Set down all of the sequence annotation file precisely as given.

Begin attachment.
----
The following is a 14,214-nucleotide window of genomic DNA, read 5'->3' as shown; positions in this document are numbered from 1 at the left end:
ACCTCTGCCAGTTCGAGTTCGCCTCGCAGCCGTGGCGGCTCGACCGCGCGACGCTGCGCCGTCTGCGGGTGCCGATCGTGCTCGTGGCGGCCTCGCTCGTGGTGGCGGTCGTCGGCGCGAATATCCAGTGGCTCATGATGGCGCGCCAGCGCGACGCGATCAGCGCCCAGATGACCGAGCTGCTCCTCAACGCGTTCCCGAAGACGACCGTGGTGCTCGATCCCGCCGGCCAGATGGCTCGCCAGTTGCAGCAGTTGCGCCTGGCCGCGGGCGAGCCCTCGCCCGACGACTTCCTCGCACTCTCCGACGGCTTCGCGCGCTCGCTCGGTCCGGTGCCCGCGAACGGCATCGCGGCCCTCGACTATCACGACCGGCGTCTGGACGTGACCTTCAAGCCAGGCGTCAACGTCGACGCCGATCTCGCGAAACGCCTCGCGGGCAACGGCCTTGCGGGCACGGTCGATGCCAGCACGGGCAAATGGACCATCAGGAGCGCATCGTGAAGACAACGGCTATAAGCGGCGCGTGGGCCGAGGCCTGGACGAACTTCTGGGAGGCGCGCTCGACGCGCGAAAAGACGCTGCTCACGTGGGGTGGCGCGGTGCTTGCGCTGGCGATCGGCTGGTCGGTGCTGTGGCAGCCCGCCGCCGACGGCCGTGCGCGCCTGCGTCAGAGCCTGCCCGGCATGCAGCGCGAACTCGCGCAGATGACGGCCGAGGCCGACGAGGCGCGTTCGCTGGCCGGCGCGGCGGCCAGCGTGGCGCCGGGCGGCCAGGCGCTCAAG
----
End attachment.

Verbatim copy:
The following is a 14,214-nucleotide window of genomic DNA, read 5'->3' as shown; positions in this document are numbered from 1 at the left end:
ACCTCTGCCAGTTCGAGTTCGCCTCGCAGCCGTGGCGGCTCGACCGCGCGACGCTGCGCCGTCTGCGGGTGCCGATCGTGCTCGTGGCGGCCTCGCTCGTGGTGGCGGTCGTCGGCGCGAATATCCAGTGGCTCATGATGGCGCGCCAGCGCGACGCGATCAGCGCCCAGATGACCGAGCTGCTCCTCAACGCGTTCCCGAAGACGACCGTGGTGCTCGATCCCGCCGGCCAGATGGCTCGCCAGTTGCAGCAGTTGCGCCTGGCCGCGGGCGAGCCCTCGCCCGACGACTTCCTCGCACTCTCCGACGGCTTCGCGCGCTCGCTCGGTCCGGTGCCCGCGAACGGCATCGCGGCCCTCGACTATCACGACCGGCGTCTGGACGTGACCTTCAAGCCAGGCGTCAACGTCGACGCCGATCTCGCGAAACGCCTCGCGGGCAACGGCCTTGCGGGCACGGTCGATGCCAGCACGGGCAAATGGACCATCAGGAGCGCATCGTGAAGACAACGGCTATAAGCGGCGCGTGGGCCGAGGCCTGGACGAACTTCTGGGAGGCGCGCTCGACGCGCGAAAAGACGCTGCTCACGTGGGGTGGCGCGGTGCTTGCGCTGGCGATCGGCTGGTCGGTGCTGTGGCAGCCCGCCGCCGACGGCCGTGCGCGCCTGCGTCAGAGCCTGCCCGGCATGCAGCGCGAACTCGCGCAGATGACGGCCGAGGCCGACGAGGCGCGTTCGCTGGCCGGCGCGGCGGCCAGCGTGGCGCCGGGCGGCCAGGCGCTCAAG